Fashions change, thanks goodness. In 18th century London, no self-respecting gentleman would have been without his beaver hat, a much admired fur that also went into various articles of clothing and blankets. Given the profits involved, many adventurous Englishmen headed for the American West in search of this valuable prey, at the same time contributing to and sometimes leading the continental expansion.
Trapping a productive little beaver, to be sure, was not an act comparable to hunting bear or buffalo or fighting native Americans resentful of intruders. But locating the beavers was dangerous enough what with extremes of cold, hunger and the persistent threat of warrior attack. Many trappers hardly outlived their prey. Go West, young beaver hunter, at your peril.
In his vast panoramic history of the French and English in early America, Francis Parkman has a keen eye for detail such as an intrepid trapper Alexander Henry, who demonstrates all the hazards of his trade. In 1761, he headed for an isolated fort at the northern tip of Lake Michigan, where he was coolly received by the local Indians, then allied with the French as the English were taking over Canada. One white imperial rule was enough. Fortunately for him and his trapping ambition, he won the friendship of an Indian chief, Wawawtam. Conquerors they were, but the English depended on cooperative Indians to settle America.
There followed, according to Henry’s own account, a harrowing experience. While a small group of English troops were complacently watching an Indian ball game just outside the fort, they were startled by a sudden war whoop, and a massacre began. Inside writing letters, Henry was momentarily spared. He climbed a fence to a neighbor’s house, but the French owner was indifferent to his plight – nothing I can do. An Indian slave woman came to his rescue, hiding him in a garret where he witnessed the bloody melee. Some Indians, boasting of the scalps they had taken, came looking for him, but he eluded them until his French hosts, fearing for their own safety, decided to give him up. “I now resigned myself to the fate with which I was menaced. I rose from the bed and presented myself in full view to the Indians.” One held him and drew a knife, then hesitated. He had lost a brother and Henry could replace him.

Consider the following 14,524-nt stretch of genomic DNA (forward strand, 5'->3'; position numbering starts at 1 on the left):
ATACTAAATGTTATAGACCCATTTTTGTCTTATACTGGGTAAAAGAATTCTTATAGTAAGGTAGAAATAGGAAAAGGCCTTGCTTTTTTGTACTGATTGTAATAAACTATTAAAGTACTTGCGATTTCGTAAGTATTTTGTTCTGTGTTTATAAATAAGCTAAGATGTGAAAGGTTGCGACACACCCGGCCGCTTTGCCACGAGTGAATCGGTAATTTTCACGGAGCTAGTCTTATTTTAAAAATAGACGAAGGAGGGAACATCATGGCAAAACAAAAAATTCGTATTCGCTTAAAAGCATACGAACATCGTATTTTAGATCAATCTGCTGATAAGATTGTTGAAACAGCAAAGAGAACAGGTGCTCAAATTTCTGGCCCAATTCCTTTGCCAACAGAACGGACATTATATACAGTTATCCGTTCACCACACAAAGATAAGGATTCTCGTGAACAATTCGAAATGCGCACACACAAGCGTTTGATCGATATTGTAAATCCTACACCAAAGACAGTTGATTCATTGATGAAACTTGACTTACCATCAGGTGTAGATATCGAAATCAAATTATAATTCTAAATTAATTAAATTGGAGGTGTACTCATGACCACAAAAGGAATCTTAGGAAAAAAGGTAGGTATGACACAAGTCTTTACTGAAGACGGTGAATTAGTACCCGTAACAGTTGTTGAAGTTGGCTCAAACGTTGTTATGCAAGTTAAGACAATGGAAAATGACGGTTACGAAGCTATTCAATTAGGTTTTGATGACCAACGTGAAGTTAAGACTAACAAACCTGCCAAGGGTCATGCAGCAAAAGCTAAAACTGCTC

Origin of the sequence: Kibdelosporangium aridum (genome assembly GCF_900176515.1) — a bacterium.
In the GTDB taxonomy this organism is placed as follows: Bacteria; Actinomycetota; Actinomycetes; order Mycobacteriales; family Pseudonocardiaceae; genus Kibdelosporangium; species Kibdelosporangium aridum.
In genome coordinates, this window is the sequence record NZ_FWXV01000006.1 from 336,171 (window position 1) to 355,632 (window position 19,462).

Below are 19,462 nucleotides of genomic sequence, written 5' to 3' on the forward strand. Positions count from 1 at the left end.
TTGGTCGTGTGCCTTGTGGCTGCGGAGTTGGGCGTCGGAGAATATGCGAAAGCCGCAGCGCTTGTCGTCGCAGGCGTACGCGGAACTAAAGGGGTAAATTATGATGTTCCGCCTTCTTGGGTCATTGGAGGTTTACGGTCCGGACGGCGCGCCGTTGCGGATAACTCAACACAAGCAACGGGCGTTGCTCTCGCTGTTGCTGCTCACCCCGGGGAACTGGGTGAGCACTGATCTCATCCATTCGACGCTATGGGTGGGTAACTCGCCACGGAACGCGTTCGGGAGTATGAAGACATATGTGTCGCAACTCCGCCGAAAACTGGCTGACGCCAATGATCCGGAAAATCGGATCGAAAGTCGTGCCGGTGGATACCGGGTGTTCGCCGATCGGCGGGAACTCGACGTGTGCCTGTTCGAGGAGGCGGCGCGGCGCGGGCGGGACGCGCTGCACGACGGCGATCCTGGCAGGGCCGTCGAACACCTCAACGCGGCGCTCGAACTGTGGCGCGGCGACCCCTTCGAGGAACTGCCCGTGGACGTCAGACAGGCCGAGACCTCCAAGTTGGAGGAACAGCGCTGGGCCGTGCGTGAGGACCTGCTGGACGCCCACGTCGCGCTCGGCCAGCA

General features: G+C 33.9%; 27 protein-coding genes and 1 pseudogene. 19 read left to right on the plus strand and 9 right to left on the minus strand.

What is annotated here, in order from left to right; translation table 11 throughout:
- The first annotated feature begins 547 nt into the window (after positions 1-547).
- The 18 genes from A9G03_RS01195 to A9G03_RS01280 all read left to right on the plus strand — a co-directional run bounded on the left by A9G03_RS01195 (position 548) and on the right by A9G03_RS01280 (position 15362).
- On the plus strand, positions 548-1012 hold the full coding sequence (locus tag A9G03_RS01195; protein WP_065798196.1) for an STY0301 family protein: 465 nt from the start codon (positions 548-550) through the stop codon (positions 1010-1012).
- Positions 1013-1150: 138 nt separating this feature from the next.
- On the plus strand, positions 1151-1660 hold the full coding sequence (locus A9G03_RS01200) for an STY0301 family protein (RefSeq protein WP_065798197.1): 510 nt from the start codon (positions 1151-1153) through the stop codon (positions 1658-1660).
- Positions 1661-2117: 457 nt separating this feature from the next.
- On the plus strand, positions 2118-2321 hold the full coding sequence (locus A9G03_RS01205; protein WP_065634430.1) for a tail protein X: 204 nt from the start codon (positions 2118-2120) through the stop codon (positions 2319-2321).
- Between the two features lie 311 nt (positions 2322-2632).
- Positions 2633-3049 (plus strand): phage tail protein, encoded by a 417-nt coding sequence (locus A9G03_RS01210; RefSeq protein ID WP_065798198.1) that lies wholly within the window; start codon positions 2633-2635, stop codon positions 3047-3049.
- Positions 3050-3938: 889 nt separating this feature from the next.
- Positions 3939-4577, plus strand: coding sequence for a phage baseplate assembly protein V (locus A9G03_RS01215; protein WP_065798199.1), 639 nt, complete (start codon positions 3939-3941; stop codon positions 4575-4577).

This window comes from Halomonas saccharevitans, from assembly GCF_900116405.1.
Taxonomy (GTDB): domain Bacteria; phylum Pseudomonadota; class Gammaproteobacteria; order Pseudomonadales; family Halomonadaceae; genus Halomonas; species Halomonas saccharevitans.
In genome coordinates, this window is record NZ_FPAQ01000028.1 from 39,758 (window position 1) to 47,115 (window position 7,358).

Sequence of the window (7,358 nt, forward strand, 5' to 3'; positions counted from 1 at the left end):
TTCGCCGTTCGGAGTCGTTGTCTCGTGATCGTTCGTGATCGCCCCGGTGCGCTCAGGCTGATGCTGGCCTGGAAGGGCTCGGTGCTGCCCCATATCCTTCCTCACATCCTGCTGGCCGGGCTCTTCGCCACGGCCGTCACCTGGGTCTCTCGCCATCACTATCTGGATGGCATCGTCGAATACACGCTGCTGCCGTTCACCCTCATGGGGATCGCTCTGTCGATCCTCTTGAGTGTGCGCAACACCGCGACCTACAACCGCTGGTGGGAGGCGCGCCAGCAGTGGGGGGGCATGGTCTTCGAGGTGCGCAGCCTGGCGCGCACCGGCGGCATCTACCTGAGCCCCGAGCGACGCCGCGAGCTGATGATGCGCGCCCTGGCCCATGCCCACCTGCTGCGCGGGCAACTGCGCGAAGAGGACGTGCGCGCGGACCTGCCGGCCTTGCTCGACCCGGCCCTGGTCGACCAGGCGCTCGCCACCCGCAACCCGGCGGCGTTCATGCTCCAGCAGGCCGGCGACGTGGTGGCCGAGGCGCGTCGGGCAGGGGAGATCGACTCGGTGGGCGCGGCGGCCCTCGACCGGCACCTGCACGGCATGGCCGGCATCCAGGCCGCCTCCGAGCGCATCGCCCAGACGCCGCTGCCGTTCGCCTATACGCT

The respite was brief. Amid celebrations, another Indian led Henry out with the aim of killing him. Henry parried the knife blow and fled back to the fort. Once again he was seized and taken on a canoe in a cold mist to a distant island. But the trip was interrupted by other tribesmen who were angry that they had not shared the spoils from the attack. In the middle of this controversy who should appear but faithful Wawatam, who persuaded the captors to free Henry. “I adopted him as my brother,” he pleaded. “From that moment he became one of my family so that no change of circumstances could break the cord
which fastened us together.” Henry spent a peaceful night in a cave, though on waking he discovered he had been lying on human bones, the residue of a charnel house.
He lived with Wawatam and his family for close to a year, following their seasonal moves for hunting and fishing that he describes in his book Travels and Adventures in Canada and the Indian Territories, 1760-1776. What if he, like some other settlers, had decided to stay with the Indians? Writes Parkman: “To him who has once tasted the reckless independence, the haughty self-reliance, the sense of irresponsible freedom, which the forest life engenders, civilization thenceforth seems flat and stale. His path was choked with difficulties, but these were the very spice of his life, gladdening his heart with exulting self-confidence, and sending the blood through his veins with a livelier current. The wilderness, rough, harsh and inexorable, has charms more potent than all the lures of luxury.”